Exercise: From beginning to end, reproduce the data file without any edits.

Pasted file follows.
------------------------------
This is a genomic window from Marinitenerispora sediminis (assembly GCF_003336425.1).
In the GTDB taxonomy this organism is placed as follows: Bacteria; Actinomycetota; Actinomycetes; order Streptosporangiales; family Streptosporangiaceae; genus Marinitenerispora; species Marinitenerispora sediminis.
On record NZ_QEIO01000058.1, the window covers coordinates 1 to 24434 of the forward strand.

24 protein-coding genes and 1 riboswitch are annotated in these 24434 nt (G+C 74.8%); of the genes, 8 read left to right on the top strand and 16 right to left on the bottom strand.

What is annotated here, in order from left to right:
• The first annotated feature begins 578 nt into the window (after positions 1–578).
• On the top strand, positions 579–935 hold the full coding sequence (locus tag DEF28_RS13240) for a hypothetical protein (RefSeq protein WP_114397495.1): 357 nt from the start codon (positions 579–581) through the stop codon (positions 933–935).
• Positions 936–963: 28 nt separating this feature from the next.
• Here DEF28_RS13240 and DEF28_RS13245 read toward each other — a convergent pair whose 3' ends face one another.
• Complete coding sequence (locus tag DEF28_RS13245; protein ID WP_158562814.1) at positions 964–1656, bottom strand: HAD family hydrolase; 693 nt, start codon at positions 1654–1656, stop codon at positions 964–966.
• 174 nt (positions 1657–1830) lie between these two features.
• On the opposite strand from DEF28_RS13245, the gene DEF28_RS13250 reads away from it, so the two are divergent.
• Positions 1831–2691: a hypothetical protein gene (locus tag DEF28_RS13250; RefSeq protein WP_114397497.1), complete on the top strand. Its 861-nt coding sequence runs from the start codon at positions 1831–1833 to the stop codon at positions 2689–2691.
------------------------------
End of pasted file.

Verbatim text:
This is a genomic window from Marinitenerispora sediminis (assembly GCF_003336425.1).
In the GTDB taxonomy this organism is placed as follows: Bacteria; Actinomycetota; Actinomycetes; order Streptosporangiales; family Streptosporangiaceae; genus Marinitenerispora; species Marinitenerispora sediminis.
On record NZ_QEIO01000058.1, the window covers coordinates 1 to 24434 of the forward strand.

24 protein-coding genes and 1 riboswitch are annotated in these 24434 nt (G+C 74.8%); of the genes, 8 read left to right on the top strand and 16 right to left on the bottom strand.

What is annotated here, in order from left to right:
• The first annotated feature begins 578 nt into the window (after positions 1–578).
• On the top strand, positions 579–935 hold the full coding sequence (locus tag DEF28_RS13240) for a hypothetical protein (RefSeq protein WP_114397495.1): 357 nt from the start codon (positions 579–581) through the stop codon (positions 933–935).
• Positions 936–963: 28 nt separating this feature from the next.
• Here DEF28_RS13240 and DEF28_RS13245 read toward each other — a convergent pair whose 3' ends face one another.
• Complete coding sequence (locus tag DEF28_RS13245; protein ID WP_158562814.1) at positions 964–1656, bottom strand: HAD family hydrolase; 693 nt, start codon at positions 1654–1656, stop codon at positions 964–966.
• 174 nt (positions 1657–1830) lie between these two features.
• On the opposite strand from DEF28_RS13245, the gene DEF28_RS13250 reads away from it, so the two are divergent.
• Positions 1831–2691: a hypothetical protein gene (locus tag DEF28_RS13250; RefSeq protein WP_114397497.1), complete on the top strand. Its 861-nt coding sequence runs from the start codon at positions 1831–1833 to the stop codon at positions 2689–2691.